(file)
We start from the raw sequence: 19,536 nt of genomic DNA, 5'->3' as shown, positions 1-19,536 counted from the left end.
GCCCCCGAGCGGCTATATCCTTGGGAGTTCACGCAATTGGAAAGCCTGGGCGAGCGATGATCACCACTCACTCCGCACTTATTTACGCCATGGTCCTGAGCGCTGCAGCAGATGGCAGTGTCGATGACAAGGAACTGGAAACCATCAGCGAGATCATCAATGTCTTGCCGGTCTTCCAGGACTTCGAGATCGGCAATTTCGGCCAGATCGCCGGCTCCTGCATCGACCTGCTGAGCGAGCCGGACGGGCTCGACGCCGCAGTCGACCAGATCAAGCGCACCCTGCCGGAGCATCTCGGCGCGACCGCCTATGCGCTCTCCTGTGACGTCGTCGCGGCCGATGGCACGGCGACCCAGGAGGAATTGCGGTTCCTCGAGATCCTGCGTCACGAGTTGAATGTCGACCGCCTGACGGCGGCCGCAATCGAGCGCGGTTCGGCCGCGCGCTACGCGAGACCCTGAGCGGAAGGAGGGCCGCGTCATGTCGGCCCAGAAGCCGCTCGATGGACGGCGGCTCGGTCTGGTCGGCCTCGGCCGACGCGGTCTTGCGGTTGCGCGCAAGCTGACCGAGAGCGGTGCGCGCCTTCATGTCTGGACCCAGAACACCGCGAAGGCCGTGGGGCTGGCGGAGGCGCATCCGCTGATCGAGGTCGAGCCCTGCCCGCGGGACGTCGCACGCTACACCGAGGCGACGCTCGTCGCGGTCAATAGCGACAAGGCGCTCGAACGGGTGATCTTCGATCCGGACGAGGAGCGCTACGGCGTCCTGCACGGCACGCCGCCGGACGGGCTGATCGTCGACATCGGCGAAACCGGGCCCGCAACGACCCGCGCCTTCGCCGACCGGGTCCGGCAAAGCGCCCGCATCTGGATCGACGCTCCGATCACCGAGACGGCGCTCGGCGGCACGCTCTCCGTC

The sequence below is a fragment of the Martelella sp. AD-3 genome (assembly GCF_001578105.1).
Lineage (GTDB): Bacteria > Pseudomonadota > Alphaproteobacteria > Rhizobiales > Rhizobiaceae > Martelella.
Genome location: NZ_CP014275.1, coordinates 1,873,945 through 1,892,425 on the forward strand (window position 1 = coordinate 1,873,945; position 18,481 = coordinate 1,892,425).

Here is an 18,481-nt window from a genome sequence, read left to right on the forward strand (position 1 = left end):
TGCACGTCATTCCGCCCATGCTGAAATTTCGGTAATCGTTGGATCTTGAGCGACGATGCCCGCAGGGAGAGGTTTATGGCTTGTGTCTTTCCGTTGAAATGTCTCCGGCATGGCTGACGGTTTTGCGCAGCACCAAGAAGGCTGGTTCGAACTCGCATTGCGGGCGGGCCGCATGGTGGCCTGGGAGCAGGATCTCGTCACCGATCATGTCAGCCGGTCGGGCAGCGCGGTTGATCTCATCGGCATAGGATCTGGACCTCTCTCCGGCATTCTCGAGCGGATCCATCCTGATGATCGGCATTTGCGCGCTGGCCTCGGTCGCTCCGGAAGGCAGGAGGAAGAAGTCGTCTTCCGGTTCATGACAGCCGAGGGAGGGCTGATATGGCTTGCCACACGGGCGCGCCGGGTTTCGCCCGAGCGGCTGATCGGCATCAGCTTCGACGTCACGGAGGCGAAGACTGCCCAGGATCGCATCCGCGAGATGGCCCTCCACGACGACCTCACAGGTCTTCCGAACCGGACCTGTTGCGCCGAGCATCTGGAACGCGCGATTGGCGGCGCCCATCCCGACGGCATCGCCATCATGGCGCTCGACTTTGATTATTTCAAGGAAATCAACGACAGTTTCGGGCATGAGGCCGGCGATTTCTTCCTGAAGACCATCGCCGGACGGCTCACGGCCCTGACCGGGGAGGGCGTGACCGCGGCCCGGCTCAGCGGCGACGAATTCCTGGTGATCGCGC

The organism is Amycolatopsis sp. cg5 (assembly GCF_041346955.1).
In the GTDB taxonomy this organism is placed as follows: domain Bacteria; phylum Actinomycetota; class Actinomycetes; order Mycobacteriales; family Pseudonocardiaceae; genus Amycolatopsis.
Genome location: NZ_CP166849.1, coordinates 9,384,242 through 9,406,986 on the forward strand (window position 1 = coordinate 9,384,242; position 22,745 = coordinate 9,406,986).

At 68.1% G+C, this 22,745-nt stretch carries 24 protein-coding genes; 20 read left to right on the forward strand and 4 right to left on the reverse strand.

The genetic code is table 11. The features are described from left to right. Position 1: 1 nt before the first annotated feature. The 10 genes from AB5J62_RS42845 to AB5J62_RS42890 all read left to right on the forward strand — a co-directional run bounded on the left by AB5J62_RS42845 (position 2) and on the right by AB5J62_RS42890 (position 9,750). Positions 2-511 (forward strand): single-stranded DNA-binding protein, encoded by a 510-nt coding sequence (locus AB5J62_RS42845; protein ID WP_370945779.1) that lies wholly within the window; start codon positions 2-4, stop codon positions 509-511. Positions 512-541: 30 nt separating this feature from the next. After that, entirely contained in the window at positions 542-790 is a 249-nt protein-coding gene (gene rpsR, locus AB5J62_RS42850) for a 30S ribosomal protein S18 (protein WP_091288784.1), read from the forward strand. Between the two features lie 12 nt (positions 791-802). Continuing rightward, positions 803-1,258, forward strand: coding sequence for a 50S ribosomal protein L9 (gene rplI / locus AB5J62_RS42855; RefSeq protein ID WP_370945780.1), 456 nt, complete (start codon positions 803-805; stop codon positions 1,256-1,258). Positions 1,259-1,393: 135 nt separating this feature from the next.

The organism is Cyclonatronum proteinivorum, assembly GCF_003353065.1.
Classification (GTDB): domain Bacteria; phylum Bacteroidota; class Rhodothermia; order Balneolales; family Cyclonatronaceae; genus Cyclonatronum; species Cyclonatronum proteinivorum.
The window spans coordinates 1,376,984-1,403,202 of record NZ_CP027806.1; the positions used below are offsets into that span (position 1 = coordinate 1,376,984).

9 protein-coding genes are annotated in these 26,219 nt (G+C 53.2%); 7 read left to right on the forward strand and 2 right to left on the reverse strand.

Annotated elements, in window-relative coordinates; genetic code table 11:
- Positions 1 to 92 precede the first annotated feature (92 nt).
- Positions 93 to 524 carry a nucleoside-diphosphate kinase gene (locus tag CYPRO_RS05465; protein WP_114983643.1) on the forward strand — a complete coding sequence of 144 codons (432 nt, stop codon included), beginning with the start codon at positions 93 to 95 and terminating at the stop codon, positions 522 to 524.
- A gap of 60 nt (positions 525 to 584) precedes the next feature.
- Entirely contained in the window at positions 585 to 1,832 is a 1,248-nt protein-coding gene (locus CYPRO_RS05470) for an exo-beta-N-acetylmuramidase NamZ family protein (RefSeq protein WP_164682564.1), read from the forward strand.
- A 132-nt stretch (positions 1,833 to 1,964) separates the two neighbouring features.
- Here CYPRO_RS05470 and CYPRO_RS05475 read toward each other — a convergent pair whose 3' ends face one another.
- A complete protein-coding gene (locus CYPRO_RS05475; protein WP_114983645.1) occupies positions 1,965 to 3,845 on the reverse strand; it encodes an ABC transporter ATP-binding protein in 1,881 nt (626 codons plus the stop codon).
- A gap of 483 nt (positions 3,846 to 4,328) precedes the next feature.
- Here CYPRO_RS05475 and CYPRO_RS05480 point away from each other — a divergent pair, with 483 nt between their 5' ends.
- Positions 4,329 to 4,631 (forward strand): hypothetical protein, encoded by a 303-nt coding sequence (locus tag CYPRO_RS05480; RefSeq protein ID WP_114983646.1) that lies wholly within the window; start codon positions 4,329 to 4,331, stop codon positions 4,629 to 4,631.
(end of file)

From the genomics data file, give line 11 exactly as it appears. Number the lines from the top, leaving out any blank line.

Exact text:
At 68.1% G+C, this 22,745-nt stretch carries 24 protein-coding genes; 20 read left to right on the forward strand and 4 right to left on the reverse strand.